The law enforcement (LE) field generally accepts video simulation as one of the gold standard methods for teaching officers to handle lethal situations and use of force appropriately. The training relies on video contingencies which LE officers interact with, but the training also relies on rule-governed contingencies, and didactic instruction. Despite the psychological research on training in general, little empirical research exists on simulator training in the law enforcement community (Bennell, 2007). Considering the importance of contingency-governed behavior versus these other methods of learning (Cooper, Heron, & Heward, 2007; Sidman, 1989), this gold standard training method for the LE field warrants some exploration by the field of applied behavior analysis. Since one study found that the greatest magnitude of learning occurs in the earliest stages of simulation training (Justice and Safety center, 2002), the author tested modelling techniques prior to video simulation LE training, and found that modeling yielded higher performance and faster engagement with the training module than teaching as usual. The author expands his analysis of this work to evaluate performance of veterans versus non-veterans in video simulation LE training. Findings and implications for future ABA integration in LE training are discussed.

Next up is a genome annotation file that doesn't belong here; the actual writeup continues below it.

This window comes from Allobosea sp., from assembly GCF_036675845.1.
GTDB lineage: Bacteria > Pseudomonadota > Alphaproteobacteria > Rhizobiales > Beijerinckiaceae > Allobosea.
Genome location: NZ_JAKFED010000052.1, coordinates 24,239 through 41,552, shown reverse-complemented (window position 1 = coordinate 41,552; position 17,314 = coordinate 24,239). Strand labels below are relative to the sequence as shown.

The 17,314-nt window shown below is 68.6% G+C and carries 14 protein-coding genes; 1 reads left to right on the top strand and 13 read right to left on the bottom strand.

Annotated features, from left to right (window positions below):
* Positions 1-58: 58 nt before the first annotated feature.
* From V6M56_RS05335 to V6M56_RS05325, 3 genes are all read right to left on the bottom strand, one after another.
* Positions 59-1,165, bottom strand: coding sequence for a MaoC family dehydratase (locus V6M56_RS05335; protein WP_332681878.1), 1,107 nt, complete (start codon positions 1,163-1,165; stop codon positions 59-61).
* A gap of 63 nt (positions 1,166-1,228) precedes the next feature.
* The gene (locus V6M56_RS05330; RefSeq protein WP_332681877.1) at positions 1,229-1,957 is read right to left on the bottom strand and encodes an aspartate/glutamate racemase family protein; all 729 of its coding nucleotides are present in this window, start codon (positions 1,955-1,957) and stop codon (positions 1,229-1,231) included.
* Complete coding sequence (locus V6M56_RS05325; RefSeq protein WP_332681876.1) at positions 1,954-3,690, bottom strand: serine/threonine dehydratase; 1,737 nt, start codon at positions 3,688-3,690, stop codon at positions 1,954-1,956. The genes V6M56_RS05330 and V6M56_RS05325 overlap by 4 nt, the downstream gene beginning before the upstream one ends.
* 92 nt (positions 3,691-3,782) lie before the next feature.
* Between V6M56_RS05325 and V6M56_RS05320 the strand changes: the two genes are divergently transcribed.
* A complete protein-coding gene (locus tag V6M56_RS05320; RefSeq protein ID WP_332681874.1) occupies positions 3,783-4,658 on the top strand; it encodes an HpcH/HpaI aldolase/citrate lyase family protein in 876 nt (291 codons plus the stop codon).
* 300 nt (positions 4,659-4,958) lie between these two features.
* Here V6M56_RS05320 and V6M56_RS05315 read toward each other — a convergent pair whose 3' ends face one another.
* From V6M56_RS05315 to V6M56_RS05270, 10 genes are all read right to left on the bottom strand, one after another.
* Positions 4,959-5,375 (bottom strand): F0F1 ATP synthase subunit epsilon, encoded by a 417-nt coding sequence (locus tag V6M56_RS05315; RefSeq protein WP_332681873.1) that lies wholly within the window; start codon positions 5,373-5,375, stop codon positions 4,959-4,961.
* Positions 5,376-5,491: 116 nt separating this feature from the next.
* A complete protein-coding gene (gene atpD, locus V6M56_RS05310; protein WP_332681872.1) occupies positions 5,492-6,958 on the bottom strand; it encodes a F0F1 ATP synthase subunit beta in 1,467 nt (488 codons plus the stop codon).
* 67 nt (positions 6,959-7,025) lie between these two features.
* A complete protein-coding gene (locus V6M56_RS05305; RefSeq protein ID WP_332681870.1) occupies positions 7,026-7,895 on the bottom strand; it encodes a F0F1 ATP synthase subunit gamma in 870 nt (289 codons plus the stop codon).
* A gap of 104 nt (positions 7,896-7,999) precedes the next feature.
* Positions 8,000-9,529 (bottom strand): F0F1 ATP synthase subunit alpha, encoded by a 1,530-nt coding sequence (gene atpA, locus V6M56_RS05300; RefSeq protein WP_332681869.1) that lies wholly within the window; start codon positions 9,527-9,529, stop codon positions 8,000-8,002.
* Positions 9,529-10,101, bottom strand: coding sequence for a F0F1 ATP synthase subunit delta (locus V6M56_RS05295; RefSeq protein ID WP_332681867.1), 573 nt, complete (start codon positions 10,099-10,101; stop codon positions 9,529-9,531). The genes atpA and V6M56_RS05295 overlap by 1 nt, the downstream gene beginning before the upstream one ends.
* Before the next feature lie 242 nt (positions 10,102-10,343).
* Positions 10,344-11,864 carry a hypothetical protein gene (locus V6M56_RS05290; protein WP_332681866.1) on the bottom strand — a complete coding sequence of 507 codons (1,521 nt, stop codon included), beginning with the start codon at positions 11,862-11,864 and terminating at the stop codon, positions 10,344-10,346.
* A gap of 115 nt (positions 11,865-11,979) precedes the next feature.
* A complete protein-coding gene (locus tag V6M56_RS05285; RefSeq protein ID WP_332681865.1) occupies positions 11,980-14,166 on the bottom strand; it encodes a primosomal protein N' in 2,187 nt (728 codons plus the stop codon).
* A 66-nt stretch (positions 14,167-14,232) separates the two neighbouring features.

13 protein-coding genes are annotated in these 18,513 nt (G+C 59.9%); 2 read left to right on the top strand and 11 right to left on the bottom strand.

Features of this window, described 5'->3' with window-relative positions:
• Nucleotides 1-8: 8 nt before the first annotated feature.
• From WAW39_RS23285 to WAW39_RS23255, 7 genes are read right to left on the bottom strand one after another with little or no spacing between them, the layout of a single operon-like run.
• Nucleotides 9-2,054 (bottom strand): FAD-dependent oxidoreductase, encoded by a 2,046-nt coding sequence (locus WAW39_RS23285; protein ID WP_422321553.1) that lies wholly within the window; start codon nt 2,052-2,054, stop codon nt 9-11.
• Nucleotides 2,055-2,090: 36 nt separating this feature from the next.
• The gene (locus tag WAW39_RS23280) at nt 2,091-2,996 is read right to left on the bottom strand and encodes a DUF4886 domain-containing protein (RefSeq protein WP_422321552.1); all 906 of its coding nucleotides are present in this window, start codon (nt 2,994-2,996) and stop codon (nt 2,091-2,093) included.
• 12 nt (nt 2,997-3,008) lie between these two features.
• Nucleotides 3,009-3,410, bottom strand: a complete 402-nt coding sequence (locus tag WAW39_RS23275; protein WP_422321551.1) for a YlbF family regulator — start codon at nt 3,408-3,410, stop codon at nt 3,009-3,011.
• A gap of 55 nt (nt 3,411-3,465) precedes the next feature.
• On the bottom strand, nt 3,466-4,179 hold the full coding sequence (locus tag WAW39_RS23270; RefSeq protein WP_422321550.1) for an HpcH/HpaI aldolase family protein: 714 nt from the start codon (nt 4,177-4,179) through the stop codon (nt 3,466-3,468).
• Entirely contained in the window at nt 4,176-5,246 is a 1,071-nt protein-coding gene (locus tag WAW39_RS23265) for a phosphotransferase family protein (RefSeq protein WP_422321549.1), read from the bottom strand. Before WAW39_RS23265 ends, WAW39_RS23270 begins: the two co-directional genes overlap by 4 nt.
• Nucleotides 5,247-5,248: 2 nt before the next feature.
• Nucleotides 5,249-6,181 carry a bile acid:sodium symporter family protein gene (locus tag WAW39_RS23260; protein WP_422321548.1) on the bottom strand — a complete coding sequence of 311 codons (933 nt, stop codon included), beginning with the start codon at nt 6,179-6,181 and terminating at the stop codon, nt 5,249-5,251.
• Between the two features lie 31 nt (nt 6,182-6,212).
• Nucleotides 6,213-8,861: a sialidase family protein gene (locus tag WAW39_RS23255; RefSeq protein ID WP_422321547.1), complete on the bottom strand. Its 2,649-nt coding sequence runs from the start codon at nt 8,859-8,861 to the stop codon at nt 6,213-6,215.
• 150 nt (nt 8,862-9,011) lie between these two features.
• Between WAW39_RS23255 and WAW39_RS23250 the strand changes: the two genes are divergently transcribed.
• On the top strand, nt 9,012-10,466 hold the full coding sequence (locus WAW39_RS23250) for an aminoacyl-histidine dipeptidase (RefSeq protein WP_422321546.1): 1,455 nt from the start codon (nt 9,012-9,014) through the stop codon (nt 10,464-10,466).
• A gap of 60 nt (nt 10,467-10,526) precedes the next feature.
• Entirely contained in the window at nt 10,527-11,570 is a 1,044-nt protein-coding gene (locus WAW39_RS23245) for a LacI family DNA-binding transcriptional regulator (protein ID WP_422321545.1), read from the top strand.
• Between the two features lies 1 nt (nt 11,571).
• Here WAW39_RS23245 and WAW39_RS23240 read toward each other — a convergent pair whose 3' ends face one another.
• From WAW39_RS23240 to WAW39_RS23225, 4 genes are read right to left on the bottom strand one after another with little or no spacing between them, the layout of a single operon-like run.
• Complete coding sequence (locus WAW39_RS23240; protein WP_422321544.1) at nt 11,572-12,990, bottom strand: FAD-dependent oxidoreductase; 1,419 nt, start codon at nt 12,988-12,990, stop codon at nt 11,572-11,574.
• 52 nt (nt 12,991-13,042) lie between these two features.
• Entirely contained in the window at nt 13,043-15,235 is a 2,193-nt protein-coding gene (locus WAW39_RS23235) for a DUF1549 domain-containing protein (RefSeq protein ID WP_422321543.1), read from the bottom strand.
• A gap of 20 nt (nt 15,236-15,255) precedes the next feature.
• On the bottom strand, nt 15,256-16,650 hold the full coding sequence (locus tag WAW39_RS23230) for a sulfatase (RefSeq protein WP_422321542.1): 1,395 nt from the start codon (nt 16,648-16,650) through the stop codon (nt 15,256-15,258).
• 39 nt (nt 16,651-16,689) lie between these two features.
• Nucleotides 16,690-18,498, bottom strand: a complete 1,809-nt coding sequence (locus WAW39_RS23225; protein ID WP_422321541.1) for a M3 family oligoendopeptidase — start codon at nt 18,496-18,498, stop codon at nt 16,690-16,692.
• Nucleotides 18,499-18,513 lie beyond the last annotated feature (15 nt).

The Development of an Instrument that Assesses the Verbal Operants of Military Service Members and Veterans with Traumatic Brain Injury: An Update on the VOCAL-MilVet
ALEXANDER BRITT (George Mason University), Kent Corso (NCR Behavioral Health, LLC), Theodore A. Hoch (George Mason University), Rekha Sharma (George Mason University), Adam Dreyfus (Sarah Dooley Center), Mark R. Clingan (WVU - CED Retired)